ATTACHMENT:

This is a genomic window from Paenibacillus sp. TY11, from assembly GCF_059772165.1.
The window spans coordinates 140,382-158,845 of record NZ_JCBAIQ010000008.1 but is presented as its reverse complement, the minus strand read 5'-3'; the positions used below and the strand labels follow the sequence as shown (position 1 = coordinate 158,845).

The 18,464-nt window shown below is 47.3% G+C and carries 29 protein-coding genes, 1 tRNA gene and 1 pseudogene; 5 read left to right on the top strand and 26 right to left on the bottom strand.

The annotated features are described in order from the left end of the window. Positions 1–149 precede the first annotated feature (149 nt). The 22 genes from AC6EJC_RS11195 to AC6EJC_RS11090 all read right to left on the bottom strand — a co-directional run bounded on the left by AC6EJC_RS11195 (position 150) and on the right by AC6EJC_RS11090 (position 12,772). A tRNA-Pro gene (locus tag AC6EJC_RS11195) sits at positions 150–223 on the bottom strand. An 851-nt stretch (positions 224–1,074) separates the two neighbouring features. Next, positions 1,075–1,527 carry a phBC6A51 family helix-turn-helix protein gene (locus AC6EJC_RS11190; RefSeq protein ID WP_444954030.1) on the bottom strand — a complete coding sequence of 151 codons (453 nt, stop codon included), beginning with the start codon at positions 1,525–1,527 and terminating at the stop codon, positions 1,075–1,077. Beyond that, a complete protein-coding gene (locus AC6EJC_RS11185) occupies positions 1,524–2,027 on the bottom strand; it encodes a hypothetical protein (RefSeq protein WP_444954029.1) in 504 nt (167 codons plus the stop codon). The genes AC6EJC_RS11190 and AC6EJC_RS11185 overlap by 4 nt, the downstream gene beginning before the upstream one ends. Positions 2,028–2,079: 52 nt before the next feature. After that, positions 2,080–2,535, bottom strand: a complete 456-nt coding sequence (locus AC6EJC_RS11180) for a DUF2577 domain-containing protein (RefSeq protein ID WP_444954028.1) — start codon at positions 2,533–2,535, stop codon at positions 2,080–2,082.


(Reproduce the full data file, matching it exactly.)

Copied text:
This is a genomic window from Paenibacillus sp. TY11, from assembly GCF_059772165.1.
The window spans coordinates 140,382-158,845 of record NZ_JCBAIQ010000008.1 but is presented as its reverse complement, the minus strand read 5'-3'; the positions used below and the strand labels follow the sequence as shown (position 1 = coordinate 158,845).

The 18,464-nt window shown below is 47.3% G+C and carries 29 protein-coding genes, 1 tRNA gene and 1 pseudogene; 5 read left to right on the top strand and 26 right to left on the bottom strand.

The annotated features are described in order from the left end of the window. Positions 1–149 precede the first annotated feature (149 nt). The 22 genes from AC6EJC_RS11195 to AC6EJC_RS11090 all read right to left on the bottom strand — a co-directional run bounded on the left by AC6EJC_RS11195 (position 150) and on the right by AC6EJC_RS11090 (position 12,772). A tRNA-Pro gene (locus tag AC6EJC_RS11195) sits at positions 150–223 on the bottom strand. An 851-nt stretch (positions 224–1,074) separates the two neighbouring features. Next, positions 1,075–1,527 carry a phBC6A51 family helix-turn-helix protein gene (locus AC6EJC_RS11190; RefSeq protein ID WP_444954030.1) on the bottom strand — a complete coding sequence of 151 codons (453 nt, stop codon included), beginning with the start codon at positions 1,525–1,527 and terminating at the stop codon, positions 1,075–1,077. Beyond that, a complete protein-coding gene (locus AC6EJC_RS11185) occupies positions 1,524–2,027 on the bottom strand; it encodes a hypothetical protein (RefSeq protein WP_444954029.1) in 504 nt (167 codons plus the stop codon). The genes AC6EJC_RS11190 and AC6EJC_RS11185 overlap by 4 nt, the downstream gene beginning before the upstream one ends. Positions 2,028–2,079: 52 nt before the next feature. After that, positions 2,080–2,535, bottom strand: a complete 456-nt coding sequence (locus AC6EJC_RS11180) for a DUF2577 domain-containing protein (RefSeq protein ID WP_444954028.1) — start codon at positions 2,533–2,535, stop codon at positions 2,080–2,082.